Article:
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Israeli court questions football on Jewish Sabbath


Jerusalem (AFP) – Israel’s Supreme Court has called on the government to explain why football games are allowed on the traditional Jewish day of rest, court documents seen Friday by AFP showed.

The intervention reopens the thorny issue of matches played on the Sabbath, which lasts from sunset Friday until the same time Saturday.

Observant Jews will not drive cars or operate electrical appliances during that time and parts of the country come to a standstill, though professional football has long been allowed.

The court Thursday asked the Attorney General to explain within 90 days why professional football is exempted from the country’s “hours of work and rest” law, according to the text seen by AFP. 

It was responding to a suit  brought by the “Movement for a Jewish State” religious lobby group.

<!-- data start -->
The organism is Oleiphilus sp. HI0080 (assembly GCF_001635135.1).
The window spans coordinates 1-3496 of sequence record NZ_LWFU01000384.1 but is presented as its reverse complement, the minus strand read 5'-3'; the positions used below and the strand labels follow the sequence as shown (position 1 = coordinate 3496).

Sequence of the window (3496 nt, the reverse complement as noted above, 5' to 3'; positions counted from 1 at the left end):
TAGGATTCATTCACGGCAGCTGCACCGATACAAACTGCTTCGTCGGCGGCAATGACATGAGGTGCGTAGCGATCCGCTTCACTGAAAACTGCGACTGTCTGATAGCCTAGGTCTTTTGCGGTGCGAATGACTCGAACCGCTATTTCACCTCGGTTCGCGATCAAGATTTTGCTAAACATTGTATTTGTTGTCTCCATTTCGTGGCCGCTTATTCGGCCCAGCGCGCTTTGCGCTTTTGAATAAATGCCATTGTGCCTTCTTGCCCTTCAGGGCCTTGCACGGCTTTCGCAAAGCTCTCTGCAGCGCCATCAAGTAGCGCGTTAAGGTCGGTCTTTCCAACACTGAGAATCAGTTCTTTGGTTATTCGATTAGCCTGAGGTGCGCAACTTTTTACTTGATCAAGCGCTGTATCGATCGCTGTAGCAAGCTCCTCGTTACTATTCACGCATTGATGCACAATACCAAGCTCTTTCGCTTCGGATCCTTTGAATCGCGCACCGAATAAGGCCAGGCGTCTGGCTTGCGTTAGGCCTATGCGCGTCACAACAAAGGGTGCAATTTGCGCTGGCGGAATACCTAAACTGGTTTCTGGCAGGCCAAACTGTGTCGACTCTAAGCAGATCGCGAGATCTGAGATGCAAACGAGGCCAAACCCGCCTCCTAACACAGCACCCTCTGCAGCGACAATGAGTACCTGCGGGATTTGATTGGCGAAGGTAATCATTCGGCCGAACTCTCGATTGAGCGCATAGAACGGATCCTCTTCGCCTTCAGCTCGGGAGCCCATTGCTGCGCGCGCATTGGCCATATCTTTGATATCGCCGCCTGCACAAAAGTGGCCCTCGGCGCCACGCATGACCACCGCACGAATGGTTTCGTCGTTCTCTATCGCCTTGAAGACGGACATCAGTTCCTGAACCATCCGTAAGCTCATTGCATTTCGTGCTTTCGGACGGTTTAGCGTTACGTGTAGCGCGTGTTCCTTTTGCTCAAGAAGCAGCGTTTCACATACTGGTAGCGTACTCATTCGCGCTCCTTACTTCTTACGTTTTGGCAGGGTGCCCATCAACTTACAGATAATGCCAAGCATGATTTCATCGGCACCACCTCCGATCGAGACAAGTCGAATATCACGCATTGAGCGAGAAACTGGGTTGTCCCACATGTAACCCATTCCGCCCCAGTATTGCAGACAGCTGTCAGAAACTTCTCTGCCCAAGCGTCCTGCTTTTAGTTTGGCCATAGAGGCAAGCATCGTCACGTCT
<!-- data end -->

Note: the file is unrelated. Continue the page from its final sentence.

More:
Many of the Israeli football league’s top-flight matches are played on Friday night or Saturday and watched either live or on television by tens of thousands of Israelis.

This exemption has been regularly attacked by supporters of religious orthodoxy.

In August 2015, a Tel Aviv judge ruled in favour of second division players who no longer wanted to play on the Sabbath due to their religious convictions. 

The ruling led to confusion that critics said could have economic implications.

A compromise was found in March that the games continue on Saturdays but  players can refuse to take the field.

The Jewish religion prohibits work in a very broad sense on the Sabbath and encourages the study of religious texts, prayer or rest.

This quarrel is one of a number that illustrate the differences between the country’s religious and secular populations.

Prime Minister Benjamin Netanyahu’s coalition government includes ultra-Orthodox parties, who raised strong objections in September to railway engineering works on the sabbath.

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